Education
A drag performer reads to families at a King County Library System Drag Queen Story Hour.
Enlarge Icon
A drag performer reads to families at a King County Library System Drag Queen Story Hour.
Credit: Photo courtesy of King County Library System

Drag Queen Story Hours come to King County, but not without complaints

A nationwide trend in libraries and bookstores, drag performers reading books about diversity to kids is, to some, a fun way to introduce concepts of gender fluidity.

But others call it a hyper-sexualized form of entertainment that's inappropriate for children.

"What do drag queens and children have in common?" asks a King County Library System ad for Drag Queen Story Hour. "They love dressing up and all things sparkly and fancy!"

The library system is hosting story hours at several libraries during Pride month. Spokesperson Sarah Thomas said this is nothing like the nightclub drag shows that may come to mind.

“Drag Queen Story Hours are much different in the library environment," she said.

The performers selected to read aloud to children are carefully vetted for their experience working with young people, Thomas said, and use curriculum developed by children’s librarians, like books about inclusivity, and arts and crafts.

“It really encourages self-acceptance and discourages bullying, and kind of emphasizes reading as a fun, communal experience," Thomas said.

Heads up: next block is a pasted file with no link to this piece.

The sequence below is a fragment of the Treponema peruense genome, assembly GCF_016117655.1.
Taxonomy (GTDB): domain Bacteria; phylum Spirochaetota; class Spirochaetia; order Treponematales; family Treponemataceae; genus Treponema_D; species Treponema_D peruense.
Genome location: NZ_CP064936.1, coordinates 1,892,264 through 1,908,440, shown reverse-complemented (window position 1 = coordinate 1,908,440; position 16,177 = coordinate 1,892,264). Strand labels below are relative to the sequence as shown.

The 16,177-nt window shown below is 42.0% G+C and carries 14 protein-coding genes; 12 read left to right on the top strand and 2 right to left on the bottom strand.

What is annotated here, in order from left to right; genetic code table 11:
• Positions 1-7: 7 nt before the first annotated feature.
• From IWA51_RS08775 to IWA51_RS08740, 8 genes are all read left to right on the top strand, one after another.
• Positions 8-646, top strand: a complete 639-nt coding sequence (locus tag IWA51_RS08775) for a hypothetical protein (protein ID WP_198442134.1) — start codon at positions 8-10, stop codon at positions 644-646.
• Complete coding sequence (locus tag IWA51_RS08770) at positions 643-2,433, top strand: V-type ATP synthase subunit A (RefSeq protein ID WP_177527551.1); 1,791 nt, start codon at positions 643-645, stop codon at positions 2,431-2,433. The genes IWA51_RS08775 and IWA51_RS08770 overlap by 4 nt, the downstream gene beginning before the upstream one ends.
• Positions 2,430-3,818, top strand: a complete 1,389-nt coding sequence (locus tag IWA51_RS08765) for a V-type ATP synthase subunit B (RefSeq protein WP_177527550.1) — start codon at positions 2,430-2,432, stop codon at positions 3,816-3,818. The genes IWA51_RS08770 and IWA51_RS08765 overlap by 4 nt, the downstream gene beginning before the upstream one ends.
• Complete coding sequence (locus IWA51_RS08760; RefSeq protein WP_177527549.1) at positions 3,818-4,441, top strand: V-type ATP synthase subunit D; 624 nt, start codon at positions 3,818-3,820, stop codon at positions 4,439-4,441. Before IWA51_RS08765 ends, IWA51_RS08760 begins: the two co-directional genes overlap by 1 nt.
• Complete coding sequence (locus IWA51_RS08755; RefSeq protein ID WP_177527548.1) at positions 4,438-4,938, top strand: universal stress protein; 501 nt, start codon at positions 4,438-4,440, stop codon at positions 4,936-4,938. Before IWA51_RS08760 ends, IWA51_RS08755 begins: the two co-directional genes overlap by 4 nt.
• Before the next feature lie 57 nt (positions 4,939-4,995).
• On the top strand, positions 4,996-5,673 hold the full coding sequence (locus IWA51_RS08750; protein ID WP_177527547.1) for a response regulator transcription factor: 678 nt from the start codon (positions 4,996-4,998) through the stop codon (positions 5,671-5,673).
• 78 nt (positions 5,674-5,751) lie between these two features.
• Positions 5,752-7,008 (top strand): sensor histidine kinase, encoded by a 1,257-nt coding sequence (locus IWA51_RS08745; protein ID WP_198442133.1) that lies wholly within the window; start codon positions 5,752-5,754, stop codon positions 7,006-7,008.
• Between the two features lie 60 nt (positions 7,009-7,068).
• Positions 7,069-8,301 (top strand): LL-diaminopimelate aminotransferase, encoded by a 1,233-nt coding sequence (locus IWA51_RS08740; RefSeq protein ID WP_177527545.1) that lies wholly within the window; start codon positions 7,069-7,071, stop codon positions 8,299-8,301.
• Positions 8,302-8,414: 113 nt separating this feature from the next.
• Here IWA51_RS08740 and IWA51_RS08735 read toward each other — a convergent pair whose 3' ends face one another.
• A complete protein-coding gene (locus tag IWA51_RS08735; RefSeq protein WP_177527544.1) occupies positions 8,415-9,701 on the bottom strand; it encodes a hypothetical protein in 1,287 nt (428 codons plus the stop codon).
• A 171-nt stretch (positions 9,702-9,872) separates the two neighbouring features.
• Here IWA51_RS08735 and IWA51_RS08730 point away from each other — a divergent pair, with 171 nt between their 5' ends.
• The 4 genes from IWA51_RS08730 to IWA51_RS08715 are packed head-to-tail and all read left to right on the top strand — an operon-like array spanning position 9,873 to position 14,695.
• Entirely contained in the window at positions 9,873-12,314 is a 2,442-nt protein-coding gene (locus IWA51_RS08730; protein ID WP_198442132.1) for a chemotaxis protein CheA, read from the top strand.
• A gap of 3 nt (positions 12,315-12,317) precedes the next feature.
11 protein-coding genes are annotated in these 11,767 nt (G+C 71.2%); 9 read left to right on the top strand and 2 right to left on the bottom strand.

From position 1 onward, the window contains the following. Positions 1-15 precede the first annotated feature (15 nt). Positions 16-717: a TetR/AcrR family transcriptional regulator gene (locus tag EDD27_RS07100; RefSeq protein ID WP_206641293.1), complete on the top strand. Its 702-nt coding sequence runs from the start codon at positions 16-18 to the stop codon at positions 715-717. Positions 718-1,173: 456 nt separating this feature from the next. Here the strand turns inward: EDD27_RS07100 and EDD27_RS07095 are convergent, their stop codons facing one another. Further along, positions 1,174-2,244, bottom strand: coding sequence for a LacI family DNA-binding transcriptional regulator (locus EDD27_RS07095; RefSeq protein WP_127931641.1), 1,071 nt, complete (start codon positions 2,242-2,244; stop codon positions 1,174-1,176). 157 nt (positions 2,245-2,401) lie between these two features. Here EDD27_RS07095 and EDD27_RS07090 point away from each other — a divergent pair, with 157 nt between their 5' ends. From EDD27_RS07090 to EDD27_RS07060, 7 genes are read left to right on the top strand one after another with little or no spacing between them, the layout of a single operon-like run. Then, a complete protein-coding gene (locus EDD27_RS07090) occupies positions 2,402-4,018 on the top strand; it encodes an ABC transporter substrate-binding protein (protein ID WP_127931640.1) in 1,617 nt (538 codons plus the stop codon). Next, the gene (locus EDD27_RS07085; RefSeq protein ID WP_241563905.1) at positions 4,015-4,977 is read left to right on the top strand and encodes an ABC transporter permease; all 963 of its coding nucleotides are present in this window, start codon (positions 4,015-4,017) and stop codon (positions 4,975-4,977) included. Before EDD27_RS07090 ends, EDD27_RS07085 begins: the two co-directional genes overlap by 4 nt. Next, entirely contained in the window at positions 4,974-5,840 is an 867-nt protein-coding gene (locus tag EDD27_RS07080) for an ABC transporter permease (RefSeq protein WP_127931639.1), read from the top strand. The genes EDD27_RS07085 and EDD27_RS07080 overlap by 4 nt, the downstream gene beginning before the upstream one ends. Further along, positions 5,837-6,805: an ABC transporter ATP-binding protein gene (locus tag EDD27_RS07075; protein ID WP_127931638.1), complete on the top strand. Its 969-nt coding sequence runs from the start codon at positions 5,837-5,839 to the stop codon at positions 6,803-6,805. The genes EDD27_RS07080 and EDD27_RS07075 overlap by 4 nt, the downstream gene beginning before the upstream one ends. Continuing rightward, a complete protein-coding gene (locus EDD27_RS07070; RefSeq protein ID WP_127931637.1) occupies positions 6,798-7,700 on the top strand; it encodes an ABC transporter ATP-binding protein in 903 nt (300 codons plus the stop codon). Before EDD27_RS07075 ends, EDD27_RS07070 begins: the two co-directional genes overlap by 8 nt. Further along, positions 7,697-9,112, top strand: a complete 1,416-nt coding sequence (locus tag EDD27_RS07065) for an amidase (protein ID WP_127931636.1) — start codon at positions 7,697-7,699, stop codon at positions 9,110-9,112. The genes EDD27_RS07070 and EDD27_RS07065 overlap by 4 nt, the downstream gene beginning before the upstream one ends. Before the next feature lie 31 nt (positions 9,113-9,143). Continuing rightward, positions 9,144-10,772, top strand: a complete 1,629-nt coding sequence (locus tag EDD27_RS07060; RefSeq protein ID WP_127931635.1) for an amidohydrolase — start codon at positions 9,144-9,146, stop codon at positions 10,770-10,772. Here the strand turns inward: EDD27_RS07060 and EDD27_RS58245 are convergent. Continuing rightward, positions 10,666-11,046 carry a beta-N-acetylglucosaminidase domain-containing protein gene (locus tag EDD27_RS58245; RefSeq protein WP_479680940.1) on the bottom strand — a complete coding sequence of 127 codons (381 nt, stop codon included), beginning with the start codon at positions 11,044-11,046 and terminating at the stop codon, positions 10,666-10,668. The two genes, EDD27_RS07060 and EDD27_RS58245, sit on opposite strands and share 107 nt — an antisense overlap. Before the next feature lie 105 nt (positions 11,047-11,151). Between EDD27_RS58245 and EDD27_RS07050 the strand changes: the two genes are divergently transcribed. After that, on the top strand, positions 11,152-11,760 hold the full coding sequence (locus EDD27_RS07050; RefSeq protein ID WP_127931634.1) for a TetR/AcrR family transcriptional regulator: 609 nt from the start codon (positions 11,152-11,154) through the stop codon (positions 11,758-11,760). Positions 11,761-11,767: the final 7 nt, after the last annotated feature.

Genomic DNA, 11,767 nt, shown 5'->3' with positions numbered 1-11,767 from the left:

But Lynn Meagher says this is not who should be teaching kids. She said she considers men in female drag misogynistic, and no different from white people in blackface. While the library event may seem innocuous, Meagher said it could open the door to children learning far more than parents bargained for.

"I wonder what a little girl or boy would find when they come home from drag queen story hour and Google 'drag queens,'" Meagher said. She said KCLS has not responded to her questions about whether it does background checks on performers to make sure they aren't sexual predators.

The anti-LGBTQ-rights organization MassResistance has been mobilizing protests of drag story hours nationwide, including locally. Meagher is part of a group of "mostly moms" that she said formed out of a shared concern about the story hours.

“Libraries should be safe, happy places for children to discover the thrill of literacy and not used for any kind of social agenda,” Meagher said.

At KCLS, spokesperson Sarah Thomas said while Drag Queen Story Hours have been generally well-received, the libraries have fielded some citizen complaints this year about the decision to let drag performers read to kids.

"If families are opposed to these programs, we totally respect that, and trust that they'll make the best decisions for their families," Thomas said.

Meagher said that's ridiculous.

"If we objected to bald eagles or elephants being hunted down, should we just not hunt them ourselves, and mind our own business?" she asked.